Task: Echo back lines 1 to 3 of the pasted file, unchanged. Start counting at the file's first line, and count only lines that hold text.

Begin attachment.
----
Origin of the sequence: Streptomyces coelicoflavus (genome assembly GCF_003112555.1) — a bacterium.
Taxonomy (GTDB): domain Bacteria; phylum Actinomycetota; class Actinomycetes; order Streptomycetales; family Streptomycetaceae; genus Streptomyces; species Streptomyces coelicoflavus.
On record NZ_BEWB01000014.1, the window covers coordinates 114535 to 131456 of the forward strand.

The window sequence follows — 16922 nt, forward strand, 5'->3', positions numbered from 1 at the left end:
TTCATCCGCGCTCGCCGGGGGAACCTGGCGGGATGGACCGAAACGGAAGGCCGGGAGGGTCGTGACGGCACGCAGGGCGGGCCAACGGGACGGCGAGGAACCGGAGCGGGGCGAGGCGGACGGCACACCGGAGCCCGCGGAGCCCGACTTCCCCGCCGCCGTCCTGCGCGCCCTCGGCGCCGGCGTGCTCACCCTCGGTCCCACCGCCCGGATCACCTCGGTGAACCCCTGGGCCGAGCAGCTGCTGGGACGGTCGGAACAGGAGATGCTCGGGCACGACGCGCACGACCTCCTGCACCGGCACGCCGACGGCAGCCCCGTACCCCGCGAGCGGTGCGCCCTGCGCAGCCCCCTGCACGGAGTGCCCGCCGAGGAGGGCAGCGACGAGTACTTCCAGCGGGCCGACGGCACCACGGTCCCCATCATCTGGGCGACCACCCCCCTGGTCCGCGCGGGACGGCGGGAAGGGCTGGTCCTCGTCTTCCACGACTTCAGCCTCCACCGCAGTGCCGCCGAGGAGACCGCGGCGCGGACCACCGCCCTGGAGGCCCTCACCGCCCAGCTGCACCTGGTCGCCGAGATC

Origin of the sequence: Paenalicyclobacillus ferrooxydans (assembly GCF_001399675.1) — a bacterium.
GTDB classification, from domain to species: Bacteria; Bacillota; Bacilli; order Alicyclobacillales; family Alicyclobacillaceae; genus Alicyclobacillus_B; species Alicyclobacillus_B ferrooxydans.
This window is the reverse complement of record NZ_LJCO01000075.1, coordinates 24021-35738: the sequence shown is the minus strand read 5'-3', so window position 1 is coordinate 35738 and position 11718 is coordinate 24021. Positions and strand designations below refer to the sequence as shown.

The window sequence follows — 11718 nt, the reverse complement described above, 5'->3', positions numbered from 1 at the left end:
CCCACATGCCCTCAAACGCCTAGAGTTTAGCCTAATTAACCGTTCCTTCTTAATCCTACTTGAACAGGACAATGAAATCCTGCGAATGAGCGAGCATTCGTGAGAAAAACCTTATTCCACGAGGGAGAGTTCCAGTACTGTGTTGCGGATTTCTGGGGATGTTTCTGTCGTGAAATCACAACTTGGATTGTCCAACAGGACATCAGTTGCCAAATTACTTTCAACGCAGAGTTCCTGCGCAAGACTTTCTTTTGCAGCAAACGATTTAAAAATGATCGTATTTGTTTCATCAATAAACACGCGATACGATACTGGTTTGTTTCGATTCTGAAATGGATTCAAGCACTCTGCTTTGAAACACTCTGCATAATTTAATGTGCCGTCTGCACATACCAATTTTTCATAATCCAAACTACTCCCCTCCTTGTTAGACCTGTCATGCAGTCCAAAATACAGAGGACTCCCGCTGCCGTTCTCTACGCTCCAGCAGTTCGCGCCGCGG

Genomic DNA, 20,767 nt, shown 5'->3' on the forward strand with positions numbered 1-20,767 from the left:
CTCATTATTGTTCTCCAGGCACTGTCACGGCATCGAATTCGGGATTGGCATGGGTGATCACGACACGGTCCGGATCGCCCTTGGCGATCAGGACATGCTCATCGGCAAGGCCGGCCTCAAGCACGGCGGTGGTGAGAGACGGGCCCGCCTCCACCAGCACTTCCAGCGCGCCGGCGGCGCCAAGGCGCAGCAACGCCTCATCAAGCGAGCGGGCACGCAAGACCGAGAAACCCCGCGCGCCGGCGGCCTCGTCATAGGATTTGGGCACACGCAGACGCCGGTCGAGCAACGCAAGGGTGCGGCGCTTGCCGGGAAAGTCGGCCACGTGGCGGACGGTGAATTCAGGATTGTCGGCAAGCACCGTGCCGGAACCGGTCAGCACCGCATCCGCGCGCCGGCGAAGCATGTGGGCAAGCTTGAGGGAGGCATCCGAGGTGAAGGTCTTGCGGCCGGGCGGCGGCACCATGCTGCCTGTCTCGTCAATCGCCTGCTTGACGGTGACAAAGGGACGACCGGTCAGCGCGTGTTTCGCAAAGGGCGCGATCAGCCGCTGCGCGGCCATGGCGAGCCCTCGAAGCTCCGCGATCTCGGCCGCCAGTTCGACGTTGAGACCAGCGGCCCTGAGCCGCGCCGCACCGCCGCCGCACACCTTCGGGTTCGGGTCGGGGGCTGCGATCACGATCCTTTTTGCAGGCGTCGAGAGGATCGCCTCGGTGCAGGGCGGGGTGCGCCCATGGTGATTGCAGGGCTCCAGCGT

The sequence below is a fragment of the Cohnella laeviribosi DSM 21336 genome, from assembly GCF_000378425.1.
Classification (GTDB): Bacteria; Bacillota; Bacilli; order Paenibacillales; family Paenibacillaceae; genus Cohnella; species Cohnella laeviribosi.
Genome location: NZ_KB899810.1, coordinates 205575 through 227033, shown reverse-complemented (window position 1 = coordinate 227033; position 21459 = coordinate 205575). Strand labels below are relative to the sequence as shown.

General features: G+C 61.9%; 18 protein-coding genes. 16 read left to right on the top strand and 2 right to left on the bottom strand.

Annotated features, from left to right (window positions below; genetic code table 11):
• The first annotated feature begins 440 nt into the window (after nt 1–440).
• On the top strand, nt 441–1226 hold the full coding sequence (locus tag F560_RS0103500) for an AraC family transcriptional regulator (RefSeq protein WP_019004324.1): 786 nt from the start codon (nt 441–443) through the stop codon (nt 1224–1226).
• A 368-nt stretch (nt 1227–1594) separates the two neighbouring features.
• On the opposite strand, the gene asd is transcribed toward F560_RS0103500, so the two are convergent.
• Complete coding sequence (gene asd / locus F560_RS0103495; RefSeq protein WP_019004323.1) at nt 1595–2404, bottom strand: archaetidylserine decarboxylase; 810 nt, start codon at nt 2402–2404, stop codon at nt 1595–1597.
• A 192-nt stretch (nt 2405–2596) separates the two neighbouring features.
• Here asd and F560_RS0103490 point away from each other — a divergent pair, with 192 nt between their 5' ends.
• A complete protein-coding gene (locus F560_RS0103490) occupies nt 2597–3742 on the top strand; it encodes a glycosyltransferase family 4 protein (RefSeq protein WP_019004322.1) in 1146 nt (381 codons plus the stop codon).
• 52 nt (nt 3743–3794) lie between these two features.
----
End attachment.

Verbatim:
Origin of the sequence: Streptomyces coelicoflavus (genome assembly GCF_003112555.1) — a bacterium.
Taxonomy (GTDB): domain Bacteria; phylum Actinomycetota; class Actinomycetes; order Streptomycetales; family Streptomycetaceae; genus Streptomyces; species Streptomyces coelicoflavus.
On record NZ_BEWB01000014.1, the window covers coordinates 114535 to 131456 of the forward strand.